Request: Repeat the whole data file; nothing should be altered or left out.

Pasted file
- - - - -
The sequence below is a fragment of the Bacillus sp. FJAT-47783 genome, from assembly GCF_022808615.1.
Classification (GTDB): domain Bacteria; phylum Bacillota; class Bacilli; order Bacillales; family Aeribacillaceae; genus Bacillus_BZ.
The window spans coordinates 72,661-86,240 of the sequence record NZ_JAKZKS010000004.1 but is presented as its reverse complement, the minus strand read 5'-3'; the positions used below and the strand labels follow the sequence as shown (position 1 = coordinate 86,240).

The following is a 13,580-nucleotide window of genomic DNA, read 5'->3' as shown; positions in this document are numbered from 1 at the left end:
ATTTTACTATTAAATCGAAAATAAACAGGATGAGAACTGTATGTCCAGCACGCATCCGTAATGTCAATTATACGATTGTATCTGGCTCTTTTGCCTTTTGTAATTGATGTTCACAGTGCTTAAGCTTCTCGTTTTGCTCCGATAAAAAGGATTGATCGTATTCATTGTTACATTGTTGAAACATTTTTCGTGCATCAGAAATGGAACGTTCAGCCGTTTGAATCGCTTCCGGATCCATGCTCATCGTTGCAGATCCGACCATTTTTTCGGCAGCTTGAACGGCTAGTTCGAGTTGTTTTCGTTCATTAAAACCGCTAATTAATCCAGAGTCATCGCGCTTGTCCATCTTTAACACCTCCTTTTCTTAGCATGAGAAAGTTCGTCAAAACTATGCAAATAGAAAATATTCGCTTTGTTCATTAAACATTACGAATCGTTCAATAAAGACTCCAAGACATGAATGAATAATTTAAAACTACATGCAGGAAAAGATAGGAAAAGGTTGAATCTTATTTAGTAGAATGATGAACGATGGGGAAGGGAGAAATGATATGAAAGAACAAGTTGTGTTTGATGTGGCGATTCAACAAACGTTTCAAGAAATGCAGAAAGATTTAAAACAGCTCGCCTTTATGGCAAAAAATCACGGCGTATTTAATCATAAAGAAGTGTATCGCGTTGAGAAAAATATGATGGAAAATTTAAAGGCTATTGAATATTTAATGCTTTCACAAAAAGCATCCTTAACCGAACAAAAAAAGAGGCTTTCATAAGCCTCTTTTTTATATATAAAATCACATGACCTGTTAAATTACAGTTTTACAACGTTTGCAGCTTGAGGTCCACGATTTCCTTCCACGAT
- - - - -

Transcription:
The sequence below is a fragment of the Bacillus sp. FJAT-47783 genome, from assembly GCF_022808615.1.
Classification (GTDB): domain Bacteria; phylum Bacillota; class Bacilli; order Bacillales; family Aeribacillaceae; genus Bacillus_BZ.
The window spans coordinates 72,661-86,240 of the sequence record NZ_JAKZKS010000004.1 but is presented as its reverse complement, the minus strand read 5'-3'; the positions used below and the strand labels follow the sequence as shown (position 1 = coordinate 86,240).

The following is a 13,580-nucleotide window of genomic DNA, read 5'->3' as shown; positions in this document are numbered from 1 at the left end:
ATTTTACTATTAAATCGAAAATAAACAGGATGAGAACTGTATGTCCAGCACGCATCCGTAATGTCAATTATACGATTGTATCTGGCTCTTTTGCCTTTTGTAATTGATGTTCACAGTGCTTAAGCTTCTCGTTTTGCTCCGATAAAAAGGATTGATCGTATTCATTGTTACATTGTTGAAACATTTTTCGTGCATCAGAAATGGAACGTTCAGCCGTTTGAATCGCTTCCGGATCCATGCTCATCGTTGCAGATCCGACCATTTTTTCGGCAGCTTGAACGGCTAGTTCGAGTTGTTTTCGTTCATTAAAACCGCTAATTAATCCAGAGTCATCGCGCTTGTCCATCTTTAACACCTCCTTTTCTTAGCATGAGAAAGTTCGTCAAAACTATGCAAATAGAAAATATTCGCTTTGTTCATTAAACATTACGAATCGTTCAATAAAGACTCCAAGACATGAATGAATAATTTAAAACTACATGCAGGAAAAGATAGGAAAAGGTTGAATCTTATTTAGTAGAATGATGAACGATGGGGAAGGGAGAAATGATATGAAAGAACAAGTTGTGTTTGATGTGGCGATTCAACAAACGTTTCAAGAAATGCAGAAAGATTTAAAACAGCTCGCCTTTATGGCAAAAAATCACGGCGTATTTAATCATAAAGAAGTGTATCGCGTTGAGAAAAATATGATGGAAAATTTAAAGGCTATTGAATATTTAATGCTTTCACAAAAAGCATCCTTAACCGAACAAAAAAAGAGGCTTTCATAAGCCTCTTTTTTATATATAAAATCACATGACCTGTTAAATTACAGTTTTACAACGTTTGCAGCTTGAGGTCCACGATTTCCTTCCACGAT